Anjuk Ladang inscription

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Anjuk Ladang inscription
Anjuk Ladang Inscription.jpg
Anjuk Ladang inscription, displayed at National Museum of Indonesia, Jakarta
Material Andesite stone
Writing Pallawa script in Old Javanese
Created 935/937 CE
Discovered Candirejo village, Loceret, Nganjuk Regency, East Java, Indonesia
Present location National Museum of Indonesia, Jakarta
Registration D.59

Anjuk Ladang inscription is a stone stele inscription dated to the year 859 Saka (L.-C. Damais' version, 937 CE) or 857 Saka (Brandes' version, 935 CE) issued by King Sri Isyana (Pu Sindok) of Kingdom of Medang after moving his capital to the eastern part of Java. The inscription mentioned and honored the commendable deed of the people of Anjuk Ladang village on assisting Pu Sindok on repelling the invading Malay king in the year 937 CE. Thus King Pu Sindok has erected a monument of victory (jayastambha) to commemorate this heroic event.

This inscription is also called Candi Lor inscription because it was found near the ruins of Candi Lor temple, in Candirejo village, Loceret, Nganjuk Regency, a few kilometers southeast of modern Nganjuk city, East Java. The name "Anjuk Ladang" refer to the place mentioned in this inscription, and then associated with the origin of Nganjuk Regency, since this inscription contains the first mention of its current toponym.


Some parts of this inscription — especially at the top of the inscription, has eroded and could not be read entirely. Several readable lines states that King Pu Sindok has ordered the rice paddies of kakatikan (?) in Anjukladang to be made as Sima land, and offered to Bathara in hyang prasada kabhaktyan in Sri Jayamerta, as a dharma (dedication) of the Samgat of Anjukladang. Sima land is rice-cultivated land recognized through royal edict, with its yield available for taxation or other purposes, in this case its yield was free from taxation and used to fund a temple instead.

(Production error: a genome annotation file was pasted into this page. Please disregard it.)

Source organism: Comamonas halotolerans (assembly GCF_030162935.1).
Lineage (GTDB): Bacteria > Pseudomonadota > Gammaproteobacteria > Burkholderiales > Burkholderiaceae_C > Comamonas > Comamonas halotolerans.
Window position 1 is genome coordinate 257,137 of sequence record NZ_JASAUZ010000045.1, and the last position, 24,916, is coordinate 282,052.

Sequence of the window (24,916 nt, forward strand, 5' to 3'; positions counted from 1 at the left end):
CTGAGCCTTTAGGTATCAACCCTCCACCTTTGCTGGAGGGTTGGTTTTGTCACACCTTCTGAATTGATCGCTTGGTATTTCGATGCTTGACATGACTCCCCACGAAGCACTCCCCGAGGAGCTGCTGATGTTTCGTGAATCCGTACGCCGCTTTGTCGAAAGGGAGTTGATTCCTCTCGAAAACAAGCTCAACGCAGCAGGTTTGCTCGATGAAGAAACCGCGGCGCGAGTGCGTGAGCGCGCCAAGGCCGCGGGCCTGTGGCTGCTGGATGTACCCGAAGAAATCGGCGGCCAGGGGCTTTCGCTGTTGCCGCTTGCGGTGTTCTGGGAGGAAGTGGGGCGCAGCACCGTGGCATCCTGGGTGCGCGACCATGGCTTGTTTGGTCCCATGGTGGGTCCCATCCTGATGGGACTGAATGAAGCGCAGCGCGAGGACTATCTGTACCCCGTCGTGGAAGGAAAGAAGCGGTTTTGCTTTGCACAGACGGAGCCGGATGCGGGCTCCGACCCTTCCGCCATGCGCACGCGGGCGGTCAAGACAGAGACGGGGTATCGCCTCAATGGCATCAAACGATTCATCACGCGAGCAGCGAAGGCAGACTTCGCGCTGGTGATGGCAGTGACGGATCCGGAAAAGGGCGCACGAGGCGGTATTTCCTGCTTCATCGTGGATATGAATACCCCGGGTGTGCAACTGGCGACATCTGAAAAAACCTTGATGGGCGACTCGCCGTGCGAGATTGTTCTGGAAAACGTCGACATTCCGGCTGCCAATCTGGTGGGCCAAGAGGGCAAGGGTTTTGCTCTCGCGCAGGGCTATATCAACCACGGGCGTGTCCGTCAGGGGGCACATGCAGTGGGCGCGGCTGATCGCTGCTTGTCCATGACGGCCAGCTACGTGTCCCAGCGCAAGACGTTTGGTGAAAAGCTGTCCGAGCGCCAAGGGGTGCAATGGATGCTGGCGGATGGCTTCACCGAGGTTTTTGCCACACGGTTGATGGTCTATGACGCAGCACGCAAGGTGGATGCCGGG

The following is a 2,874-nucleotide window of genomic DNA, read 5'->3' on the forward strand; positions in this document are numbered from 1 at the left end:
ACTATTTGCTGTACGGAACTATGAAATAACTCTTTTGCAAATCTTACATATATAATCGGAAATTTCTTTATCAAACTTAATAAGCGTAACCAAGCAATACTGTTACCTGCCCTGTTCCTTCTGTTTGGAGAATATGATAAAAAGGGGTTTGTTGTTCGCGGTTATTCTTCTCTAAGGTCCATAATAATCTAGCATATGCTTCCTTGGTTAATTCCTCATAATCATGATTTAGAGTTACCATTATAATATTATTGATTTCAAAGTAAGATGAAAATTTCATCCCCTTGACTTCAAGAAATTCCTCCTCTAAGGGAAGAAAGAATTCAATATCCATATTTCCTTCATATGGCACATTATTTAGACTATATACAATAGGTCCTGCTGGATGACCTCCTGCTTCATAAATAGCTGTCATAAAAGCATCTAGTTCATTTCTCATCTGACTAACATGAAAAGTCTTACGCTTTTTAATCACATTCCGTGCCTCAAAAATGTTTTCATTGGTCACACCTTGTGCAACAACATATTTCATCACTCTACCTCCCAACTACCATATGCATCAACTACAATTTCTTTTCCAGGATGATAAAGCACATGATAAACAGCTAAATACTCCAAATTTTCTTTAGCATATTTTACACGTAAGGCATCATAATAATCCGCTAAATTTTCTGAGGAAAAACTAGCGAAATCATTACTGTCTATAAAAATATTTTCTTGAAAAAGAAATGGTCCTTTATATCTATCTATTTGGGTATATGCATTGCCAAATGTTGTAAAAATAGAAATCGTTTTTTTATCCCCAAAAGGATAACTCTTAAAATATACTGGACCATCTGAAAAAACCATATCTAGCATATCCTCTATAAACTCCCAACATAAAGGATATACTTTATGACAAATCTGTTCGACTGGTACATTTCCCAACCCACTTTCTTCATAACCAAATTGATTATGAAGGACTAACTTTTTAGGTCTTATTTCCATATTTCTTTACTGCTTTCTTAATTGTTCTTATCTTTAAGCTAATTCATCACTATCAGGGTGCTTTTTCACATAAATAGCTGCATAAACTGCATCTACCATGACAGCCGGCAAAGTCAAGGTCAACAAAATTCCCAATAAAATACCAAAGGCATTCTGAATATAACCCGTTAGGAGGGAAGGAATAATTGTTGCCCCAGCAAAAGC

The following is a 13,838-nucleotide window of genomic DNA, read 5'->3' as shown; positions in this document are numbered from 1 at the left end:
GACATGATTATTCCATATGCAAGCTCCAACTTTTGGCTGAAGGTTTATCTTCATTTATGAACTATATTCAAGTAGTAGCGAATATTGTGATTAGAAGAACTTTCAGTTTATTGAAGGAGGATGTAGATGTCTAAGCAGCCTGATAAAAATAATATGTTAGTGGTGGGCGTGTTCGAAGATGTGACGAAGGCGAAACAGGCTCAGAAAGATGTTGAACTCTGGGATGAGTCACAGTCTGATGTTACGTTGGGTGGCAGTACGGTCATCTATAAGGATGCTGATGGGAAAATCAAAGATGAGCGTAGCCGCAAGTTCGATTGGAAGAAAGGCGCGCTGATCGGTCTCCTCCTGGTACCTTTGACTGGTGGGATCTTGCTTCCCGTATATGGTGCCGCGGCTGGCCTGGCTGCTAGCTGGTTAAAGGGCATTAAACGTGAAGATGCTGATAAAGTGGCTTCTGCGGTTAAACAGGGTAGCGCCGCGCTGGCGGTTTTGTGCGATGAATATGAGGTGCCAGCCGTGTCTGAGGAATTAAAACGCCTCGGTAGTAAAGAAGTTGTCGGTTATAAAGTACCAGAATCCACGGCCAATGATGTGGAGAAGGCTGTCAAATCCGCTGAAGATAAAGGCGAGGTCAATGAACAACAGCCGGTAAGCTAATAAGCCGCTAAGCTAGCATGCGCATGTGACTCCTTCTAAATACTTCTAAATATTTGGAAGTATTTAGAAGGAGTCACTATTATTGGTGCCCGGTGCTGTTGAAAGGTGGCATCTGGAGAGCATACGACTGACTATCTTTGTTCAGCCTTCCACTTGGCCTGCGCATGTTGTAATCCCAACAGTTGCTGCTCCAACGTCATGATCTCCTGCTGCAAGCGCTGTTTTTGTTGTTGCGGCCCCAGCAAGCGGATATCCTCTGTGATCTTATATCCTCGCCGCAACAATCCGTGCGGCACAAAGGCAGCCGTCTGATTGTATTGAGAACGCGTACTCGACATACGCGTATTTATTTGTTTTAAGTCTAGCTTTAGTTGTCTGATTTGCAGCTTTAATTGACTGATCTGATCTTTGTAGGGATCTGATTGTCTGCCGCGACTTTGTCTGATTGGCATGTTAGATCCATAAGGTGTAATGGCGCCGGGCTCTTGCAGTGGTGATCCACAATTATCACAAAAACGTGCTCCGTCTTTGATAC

According to J.G. de Casparis, the villagers of Anjuk Ladang was awarded for their service and merit on assisting the king's army — under the leadership of Pu Sindok, to repel the invading Malayu (Sumatran, highly possible referring Srivijaya) army that tried to approach the capital and has reached the area near Nganjuk. For this extraordinary service, Pu Sindok later would ascend to the throne of Medang kingdom. In addition, the inscription also contains the information on the existence of a sacred building. According to de Casparis in his paper Some Notes on Transfer of Capitals in Ancient Sri Lanka and Southeast Asia, the inscription mentioned that King Pu Sindok has erected a monument of victory (jayastambha) after successfully repelled the invading Malay king, and in the year 937 CE, the monument was replaced by a temple. Most likely, the sacred building mentioned in this inscription was referring to the Lor temple, a temple ruins made of red bricks located in the Candirejo village.

Part of the inscription on the Anjuk Ladang stele.

Quotation of Anjuk Ladang inscription: A. 14-15:

The inscription also mentioning the kingdom's name:

This phrase reveal the kingdom's name. It suggests that the name Mdaŋ (read: Mdang or Medang) was already used earlier in Central Java period. The phrase "Mdaŋ i Bhûmi Matarâm" literary means "Medang in the land of Mataram", which means the kingdom name is Medang with its capital in Mataram.[1]

This inscription is now in the collection of the National Museum in Jakarta with inventory number D.59.

See also


  1. ^ Slamet Muljana. Menuju Puncak Kemegahan (in Indonesian). LKiS. p. 84. Retrieved 3 March 2014. 

External links

  • Candi Lor, Nganjuk
  • Anjuk Ladang Museum
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